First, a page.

• FATE OF ENDODERMAL POUCHES First Pouch: Its ventral part is obliterated by formation of tongue. Its dorsal part receives a contribution from the dorsal part of the second pouch, and these two together form a diverticulum that grows towards the region of the developing ear. This diverticulum is called the tubotympanic recess. The proximal part of this recess gives rise to the auditory (pharyngotympanic) tube, and the distal part to the middle ear cavity, including the tympanic antrum.
    • Endodermal pouches
    • Second Pouch The epithelium of the ventral part of this pouch contributes to the formation of tonsil. The dorsal part takes part in the formation of the tubotympanic recess. Third Pouch This gives rise to the inferior parathyroid glands, and the thymus. Fourth Pouch This gives origin to the superior parathyroid glands, and may contribute to the thyroid gland.
    • Fifth Or Ultimobranchial Pouch A fifth pouch is seen for a brief period during development. In some species it gives rise to the ultimobranchial body. Its fate in man is controversial. It is generally believed to be incorporated into the fourth pouch, the two together forming the caudal pharyngeal complex. The superior parathyroid gland arises from this complex. The complex probably also gives origin to the parafollicular cells of the thyroid gland.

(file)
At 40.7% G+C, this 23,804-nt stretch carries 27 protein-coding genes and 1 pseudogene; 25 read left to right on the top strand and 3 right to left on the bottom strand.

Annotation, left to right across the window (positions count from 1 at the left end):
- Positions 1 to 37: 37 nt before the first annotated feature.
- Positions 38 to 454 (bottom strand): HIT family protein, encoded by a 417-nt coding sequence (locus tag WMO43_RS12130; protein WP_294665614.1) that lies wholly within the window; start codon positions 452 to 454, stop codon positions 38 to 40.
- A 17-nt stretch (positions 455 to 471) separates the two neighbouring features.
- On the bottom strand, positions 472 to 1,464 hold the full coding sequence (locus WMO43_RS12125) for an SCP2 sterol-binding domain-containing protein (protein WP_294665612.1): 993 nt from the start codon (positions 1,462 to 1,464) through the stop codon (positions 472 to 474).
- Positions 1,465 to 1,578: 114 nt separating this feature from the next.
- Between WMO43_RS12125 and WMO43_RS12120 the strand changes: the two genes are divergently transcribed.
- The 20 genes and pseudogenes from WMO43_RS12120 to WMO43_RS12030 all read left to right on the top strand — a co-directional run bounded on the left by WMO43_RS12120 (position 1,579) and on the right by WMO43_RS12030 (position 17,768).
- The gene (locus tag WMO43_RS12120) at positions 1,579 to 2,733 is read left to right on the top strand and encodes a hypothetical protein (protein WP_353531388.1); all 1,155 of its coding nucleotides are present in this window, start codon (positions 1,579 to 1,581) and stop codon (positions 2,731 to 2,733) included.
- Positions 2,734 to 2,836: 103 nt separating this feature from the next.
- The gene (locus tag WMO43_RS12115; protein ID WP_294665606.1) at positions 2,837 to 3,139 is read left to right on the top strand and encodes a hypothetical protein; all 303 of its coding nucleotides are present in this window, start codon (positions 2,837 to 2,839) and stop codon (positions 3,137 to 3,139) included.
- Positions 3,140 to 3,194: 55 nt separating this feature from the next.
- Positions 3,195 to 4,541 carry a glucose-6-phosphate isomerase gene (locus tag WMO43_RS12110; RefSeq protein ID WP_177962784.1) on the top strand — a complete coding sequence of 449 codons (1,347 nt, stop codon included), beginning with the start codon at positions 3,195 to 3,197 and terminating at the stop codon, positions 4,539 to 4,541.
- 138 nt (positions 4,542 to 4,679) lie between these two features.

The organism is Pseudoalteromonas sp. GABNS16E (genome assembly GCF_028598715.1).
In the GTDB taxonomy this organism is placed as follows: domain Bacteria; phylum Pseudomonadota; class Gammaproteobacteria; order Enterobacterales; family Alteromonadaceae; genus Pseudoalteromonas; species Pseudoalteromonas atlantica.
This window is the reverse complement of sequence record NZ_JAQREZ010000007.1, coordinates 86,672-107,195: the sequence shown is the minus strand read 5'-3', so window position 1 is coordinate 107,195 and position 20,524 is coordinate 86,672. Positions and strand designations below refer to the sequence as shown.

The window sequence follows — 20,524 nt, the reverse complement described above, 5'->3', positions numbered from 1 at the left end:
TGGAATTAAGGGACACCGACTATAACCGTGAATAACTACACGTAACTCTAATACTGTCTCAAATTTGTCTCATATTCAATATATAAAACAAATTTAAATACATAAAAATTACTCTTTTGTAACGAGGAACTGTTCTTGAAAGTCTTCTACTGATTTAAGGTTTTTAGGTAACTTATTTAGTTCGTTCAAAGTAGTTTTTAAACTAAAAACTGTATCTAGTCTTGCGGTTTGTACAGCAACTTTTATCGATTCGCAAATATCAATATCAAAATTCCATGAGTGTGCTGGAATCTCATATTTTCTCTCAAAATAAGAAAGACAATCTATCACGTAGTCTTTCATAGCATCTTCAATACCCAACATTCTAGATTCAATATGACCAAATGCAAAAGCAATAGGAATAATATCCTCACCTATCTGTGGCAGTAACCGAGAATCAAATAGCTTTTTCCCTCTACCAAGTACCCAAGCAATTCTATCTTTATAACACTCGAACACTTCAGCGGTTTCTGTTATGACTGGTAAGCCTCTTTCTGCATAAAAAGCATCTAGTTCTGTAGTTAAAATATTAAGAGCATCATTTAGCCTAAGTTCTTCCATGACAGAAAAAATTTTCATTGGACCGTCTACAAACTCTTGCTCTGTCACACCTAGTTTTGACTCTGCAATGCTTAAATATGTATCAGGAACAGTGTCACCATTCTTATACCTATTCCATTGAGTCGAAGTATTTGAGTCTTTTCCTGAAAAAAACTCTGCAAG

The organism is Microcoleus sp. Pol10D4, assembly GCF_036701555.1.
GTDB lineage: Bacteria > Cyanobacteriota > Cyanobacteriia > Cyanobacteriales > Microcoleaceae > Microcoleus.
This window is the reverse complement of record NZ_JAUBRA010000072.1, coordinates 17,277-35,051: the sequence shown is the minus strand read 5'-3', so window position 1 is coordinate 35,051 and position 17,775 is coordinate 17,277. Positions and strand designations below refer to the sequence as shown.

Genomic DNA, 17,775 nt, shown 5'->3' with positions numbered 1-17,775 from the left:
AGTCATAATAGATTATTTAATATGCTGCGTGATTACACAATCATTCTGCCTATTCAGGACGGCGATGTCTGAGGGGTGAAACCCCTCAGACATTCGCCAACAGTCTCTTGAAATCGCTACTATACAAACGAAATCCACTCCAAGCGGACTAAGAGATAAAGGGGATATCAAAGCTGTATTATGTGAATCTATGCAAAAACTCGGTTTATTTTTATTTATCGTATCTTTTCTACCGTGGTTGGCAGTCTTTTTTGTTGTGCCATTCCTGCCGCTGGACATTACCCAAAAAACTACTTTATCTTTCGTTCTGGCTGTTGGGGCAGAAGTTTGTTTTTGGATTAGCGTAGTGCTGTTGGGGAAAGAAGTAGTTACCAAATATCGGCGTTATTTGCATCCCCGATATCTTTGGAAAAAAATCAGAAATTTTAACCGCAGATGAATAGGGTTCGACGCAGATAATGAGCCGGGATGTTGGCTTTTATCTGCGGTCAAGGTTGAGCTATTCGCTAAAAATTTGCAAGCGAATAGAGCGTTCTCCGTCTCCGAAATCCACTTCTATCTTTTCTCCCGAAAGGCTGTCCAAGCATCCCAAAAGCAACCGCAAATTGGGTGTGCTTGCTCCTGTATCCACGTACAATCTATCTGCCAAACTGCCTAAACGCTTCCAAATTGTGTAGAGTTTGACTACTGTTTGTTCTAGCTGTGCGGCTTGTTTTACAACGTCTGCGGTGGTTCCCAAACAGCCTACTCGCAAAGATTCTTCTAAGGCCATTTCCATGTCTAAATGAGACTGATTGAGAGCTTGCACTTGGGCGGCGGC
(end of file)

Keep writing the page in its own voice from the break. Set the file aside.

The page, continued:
• DEVELOPMENT OF FACE Developing brain and pericardium form two bulgings on the ventral aspect of embryo which is separated by stomatodaeum. The floor of stomatodaeum is formed by buccopharyngeal membrane which separates it from foregut. Mesoderm covering developing forebrain proliferates and forms a downward projection called frontonasal process. So finally face has to develop from: Frontonasal process. Mandibular arch which gives a bud from dorsal end. This is maxillary process which grows ventromedially cranial to the main part of the arch; now called mandibular process.
    • DEVELOPMENT OF FACE
    • NASAL PLACODES The ectoderm overlying the frontonasal process shows bilateral thickenings above the stomatodaeum called nasal placodes. They soon sink to form nasal pits. The edges of the pits get raised above the surface. Medial raised edge- median nasal process Lateral raised edge- lateral nasal process